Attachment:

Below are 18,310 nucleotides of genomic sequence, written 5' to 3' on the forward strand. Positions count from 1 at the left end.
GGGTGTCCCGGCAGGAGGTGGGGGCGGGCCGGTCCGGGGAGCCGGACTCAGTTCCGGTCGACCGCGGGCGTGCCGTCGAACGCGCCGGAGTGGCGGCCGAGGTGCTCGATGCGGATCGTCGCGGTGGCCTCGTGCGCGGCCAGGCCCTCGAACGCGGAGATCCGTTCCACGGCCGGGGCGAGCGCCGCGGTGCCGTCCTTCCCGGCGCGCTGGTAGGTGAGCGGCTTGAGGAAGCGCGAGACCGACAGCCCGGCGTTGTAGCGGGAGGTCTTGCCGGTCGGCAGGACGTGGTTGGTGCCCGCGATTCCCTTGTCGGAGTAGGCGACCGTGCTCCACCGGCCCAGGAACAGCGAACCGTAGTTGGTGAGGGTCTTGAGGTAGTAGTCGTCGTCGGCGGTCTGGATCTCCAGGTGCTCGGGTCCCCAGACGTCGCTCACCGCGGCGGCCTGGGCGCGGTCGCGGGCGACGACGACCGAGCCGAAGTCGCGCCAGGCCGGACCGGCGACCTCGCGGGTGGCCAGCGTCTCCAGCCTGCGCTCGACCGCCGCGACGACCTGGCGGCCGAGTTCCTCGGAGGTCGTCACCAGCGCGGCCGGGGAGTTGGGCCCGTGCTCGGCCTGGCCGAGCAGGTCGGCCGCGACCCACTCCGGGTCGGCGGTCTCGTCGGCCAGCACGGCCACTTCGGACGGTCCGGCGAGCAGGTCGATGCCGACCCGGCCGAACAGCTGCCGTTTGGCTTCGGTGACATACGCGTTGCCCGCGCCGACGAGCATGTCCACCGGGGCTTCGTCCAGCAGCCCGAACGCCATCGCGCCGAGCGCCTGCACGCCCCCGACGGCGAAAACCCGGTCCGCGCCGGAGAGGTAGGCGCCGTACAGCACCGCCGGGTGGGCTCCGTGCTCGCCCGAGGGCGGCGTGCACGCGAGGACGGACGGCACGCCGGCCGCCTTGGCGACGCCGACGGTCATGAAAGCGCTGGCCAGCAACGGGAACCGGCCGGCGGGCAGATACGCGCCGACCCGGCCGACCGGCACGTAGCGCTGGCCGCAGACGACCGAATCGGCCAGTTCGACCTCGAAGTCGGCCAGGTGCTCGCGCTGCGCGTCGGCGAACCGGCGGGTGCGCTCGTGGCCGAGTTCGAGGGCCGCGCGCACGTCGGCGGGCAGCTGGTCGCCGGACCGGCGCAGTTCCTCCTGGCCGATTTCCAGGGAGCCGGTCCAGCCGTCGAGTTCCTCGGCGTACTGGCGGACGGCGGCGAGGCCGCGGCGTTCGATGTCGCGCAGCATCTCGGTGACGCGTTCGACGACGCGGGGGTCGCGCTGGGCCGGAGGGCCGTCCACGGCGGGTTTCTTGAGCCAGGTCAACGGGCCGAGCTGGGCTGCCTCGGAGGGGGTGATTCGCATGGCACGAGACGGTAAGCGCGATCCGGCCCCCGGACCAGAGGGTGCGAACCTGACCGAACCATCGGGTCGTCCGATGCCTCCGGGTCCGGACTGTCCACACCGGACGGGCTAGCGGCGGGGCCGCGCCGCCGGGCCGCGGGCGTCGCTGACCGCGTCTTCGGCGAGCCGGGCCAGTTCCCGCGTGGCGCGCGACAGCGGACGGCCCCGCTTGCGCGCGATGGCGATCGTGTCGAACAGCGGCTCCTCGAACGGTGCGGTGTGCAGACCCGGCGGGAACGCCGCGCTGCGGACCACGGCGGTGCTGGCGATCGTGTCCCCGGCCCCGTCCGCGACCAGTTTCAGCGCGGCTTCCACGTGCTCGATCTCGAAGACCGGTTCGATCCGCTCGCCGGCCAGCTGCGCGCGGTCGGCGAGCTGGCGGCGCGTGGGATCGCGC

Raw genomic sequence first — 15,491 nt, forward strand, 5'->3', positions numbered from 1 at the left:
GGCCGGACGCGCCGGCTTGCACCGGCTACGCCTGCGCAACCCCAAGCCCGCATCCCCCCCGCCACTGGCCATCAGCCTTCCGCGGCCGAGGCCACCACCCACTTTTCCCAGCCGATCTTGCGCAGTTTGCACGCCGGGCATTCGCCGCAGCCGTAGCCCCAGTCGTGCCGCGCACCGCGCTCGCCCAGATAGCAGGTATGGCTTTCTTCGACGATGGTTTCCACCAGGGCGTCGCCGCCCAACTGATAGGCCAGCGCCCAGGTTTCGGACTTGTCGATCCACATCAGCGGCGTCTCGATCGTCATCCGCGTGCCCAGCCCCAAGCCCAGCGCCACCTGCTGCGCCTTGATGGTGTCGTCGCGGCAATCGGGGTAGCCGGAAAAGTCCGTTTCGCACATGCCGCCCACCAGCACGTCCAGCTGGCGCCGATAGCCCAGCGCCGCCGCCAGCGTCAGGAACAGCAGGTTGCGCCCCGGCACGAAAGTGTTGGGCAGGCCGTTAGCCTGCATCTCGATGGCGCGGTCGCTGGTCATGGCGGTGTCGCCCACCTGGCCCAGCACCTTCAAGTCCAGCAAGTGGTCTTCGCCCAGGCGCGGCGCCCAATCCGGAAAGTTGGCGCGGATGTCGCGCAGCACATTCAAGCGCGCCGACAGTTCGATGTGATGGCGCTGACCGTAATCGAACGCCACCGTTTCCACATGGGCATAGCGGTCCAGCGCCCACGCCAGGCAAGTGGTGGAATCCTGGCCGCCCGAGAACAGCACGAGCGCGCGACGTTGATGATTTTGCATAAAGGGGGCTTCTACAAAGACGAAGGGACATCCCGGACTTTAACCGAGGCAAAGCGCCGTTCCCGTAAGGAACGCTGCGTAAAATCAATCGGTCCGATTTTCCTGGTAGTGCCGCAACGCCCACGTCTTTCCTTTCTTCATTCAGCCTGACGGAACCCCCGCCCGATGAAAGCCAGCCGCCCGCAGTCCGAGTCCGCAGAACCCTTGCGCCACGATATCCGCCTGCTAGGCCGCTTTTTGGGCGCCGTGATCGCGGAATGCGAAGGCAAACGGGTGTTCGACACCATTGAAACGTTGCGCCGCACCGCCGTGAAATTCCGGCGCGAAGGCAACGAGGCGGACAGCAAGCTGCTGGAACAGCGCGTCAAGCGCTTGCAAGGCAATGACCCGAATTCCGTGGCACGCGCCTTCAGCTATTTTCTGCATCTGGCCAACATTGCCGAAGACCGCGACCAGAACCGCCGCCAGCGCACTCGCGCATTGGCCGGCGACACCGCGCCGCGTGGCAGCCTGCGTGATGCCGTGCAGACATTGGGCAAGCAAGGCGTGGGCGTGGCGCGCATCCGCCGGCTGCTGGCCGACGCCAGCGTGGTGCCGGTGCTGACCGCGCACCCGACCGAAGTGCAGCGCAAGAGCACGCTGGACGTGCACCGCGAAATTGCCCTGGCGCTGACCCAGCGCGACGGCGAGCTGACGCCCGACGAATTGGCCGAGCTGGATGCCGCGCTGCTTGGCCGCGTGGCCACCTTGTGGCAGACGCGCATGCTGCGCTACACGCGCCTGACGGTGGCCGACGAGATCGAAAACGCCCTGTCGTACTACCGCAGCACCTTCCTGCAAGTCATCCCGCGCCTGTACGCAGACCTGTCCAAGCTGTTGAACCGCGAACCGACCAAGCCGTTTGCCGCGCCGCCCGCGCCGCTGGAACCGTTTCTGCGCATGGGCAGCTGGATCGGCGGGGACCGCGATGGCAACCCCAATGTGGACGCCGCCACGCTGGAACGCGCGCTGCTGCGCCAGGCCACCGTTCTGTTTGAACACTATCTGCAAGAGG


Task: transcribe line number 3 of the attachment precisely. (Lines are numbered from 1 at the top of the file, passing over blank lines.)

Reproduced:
Raw genomic sequence first — 15,491 nt, forward strand, 5'->3', positions numbered from 1 at the left: